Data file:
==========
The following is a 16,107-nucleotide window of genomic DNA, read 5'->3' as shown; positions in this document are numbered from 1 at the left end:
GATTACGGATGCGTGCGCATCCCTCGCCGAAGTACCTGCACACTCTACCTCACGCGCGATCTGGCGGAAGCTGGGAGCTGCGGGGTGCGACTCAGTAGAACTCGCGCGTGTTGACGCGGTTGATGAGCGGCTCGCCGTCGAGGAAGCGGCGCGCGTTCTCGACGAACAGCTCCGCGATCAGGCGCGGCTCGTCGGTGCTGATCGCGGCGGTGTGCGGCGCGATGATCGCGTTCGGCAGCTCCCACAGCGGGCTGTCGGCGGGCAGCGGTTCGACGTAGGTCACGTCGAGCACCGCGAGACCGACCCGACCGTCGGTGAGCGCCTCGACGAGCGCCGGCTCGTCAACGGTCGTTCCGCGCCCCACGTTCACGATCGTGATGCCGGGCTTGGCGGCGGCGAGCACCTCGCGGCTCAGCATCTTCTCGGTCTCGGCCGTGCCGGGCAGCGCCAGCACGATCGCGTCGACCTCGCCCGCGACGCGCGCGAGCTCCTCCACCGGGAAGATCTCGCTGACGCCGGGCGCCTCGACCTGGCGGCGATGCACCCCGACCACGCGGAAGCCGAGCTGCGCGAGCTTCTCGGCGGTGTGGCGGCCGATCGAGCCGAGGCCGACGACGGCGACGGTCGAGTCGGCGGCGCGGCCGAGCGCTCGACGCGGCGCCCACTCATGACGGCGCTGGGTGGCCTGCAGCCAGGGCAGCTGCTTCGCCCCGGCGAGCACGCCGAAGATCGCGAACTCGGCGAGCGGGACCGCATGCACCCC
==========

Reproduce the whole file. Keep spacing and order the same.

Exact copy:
The following is a 16,107-nucleotide window of genomic DNA, read 5'->3' as shown; positions in this document are numbered from 1 at the left end:
GATTACGGATGCGTGCGCATCCCTCGCCGAAGTACCTGCACACTCTACCTCACGCGCGATCTGGCGGAAGCTGGGAGCTGCGGGGTGCGACTCAGTAGAACTCGCGCGTGTTGACGCGGTTGATGAGCGGCTCGCCGTCGAGGAAGCGGCGCGCGTTCTCGACGAACAGCTCCGCGATCAGGCGCGGCTCGTCGGTGCTGATCGCGGCGGTGTGCGGCGCGATGATCGCGTTCGGCAGCTCCCACAGCGGGCTGTCGGCGGGCAGCGGTTCGACGTAGGTCACGTCGAGCACCGCGAGACCGACCCGACCGTCGGTGAGCGCCTCGACGAGCGCCGGCTCGTCAACGGTCGTTCCGCGCCCCACGTTCACGATCGTGATGCCGGGCTTGGCGGCGGCGAGCACCTCGCGGCTCAGCATCTTCTCGGTCTCGGCCGTGCCGGGCAGCGCCAGCACGATCGCGTCGACCTCGCCCGCGACGCGCGCGAGCTCCTCCACCGGGAAGATCTCGCTGACGCCGGGCGCCTCGACCTGGCGGCGATGCACCCCGACCACGCGGAAGCCGAGCTGCGCGAGCTTCTCGGCGGTGTGGCGGCCGATCGAGCCGAGGCCGACGACGGCGACGGTCGAGTCGGCGGCGCGGCCGAGCGCTCGACGCGGCGCCCACTCATGACGGCGCTGGGTGGCCTGCAGCCAGGGCAGCTGCTTCGCCCCGGCGAGCACGCCGAAGATCGCGAACTCGGCGAGCGGGACCGCATGCACCCC